Major disease outbreaks in Brazil, Argentina, Puerto Rico, and elsewhere have dengue in the news. Those in the Mountain West are no strangers to mosquito-borne illnesses – in 2023, Colorado had the most West Nile virus cases of any state by far. So, is dengue next?

The short answer is “no.” But there’s more to it, as Dr. Daniel Pastula helps explain. He’s chief of Neuro-Infectious diseases and Global Neurology at the University of Colorado School of Medicine who sees patients at UCHealth University of Colorado Hospital on the Anschutz Medical Campus. Pastula studied a 2014 dengue outbreak in Fiji while a commissioned officer with the U.S. Public Health Service, and the CU School of Medicine Neuro-Infectious Disease Group he leads brings together clinicians, researchers, and epidemiologists to work with patients and study dengue, West Nile, Zika and other viruses that can impact the brain and nervous system.

What is dengue?

Dengue (break-bone-fever) is a viral disease transmitted mainly via certain Aedes species of mosquitoes, which also transmit yellow fever, chikungunya, and Zika viruses. These mosquitoes are native to tropical and subtropical climates, but their potential range extends into the southern United States, possibly as far as southeastern Colorado, according to the U.S. Centers for Disease Control and Prevention.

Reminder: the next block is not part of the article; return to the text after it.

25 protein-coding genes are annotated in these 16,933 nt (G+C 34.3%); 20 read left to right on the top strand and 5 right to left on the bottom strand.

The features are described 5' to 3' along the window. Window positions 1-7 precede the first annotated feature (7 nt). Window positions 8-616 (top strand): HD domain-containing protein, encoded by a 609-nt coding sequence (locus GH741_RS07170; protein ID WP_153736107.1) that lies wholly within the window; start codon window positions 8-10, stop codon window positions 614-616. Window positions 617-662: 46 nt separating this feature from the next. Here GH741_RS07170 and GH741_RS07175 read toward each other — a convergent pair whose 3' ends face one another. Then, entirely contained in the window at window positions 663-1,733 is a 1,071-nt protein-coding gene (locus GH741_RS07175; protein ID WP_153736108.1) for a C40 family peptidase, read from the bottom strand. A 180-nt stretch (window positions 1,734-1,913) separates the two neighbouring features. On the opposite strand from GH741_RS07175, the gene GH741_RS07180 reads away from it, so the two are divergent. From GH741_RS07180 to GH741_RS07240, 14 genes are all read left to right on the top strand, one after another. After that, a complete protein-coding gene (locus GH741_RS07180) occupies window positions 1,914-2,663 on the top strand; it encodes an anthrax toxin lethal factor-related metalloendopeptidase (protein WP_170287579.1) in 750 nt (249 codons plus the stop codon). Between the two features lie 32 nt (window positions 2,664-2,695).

Aedes aegypti what Pastula describes as a “domesticated mosquito,” one that’s most at home around humans and prefers relatively clean water sources for breeding. Unlike West Nile virus transmission, which happens when mosquitoes bite birds and then infect humans, dengue transmission happens when mosquitoes bite infected and then uninfected humans, he says.

How widespread is it?

Globally speaking, it’s extremely widespread. About 4 billion people – roughly half the world’s population – live in areas where dengue mosquitoes (Aedes aegypti and, to a lesser degree, Aedes albopictus) buzz about. An estimated 400 million people get infected each year. The majority have no symptoms, making precise case counts difficult. About 100 million of those infected get sick, and about 40,000 die from severe dengue annually.

Dengue surges such as those happening at the moment happen, Pastula says, “when there are a lot of mosquitoes, a lot of humans, and overwhelmed public health and vector control systems.”

Have there been dengue cases in Colorado?

Yes, but they’ve been associated with travel to regions where dengue is present. CDC data show133 reported cases in Colorado from 2010-2023 and five cases so far this year – all of them travel-associated. So far this year, there have been three cases of locally acquired dengue in the United States, all of them in Florida.

and prevention.

What are dengue symptoms?

According to the World Health Organization, if you’re symptomatic, symptoms set in 4-10 days after infection and last 2-7 days, with some patients taking weeks to get their energy back. Symptoms may include a high fever (104°F), severe headaches, serious muscle and joint pain (hence the dengue nickname “breakbone fever”), pain behind the eyes, nausea, vomiting, swollen glands, and rash. Serious abdominal pain can be sign of severe dengue, which can lead to internal bleeding. Speedy medical treatment is vital for severe cases.

Is there a cure for dengue?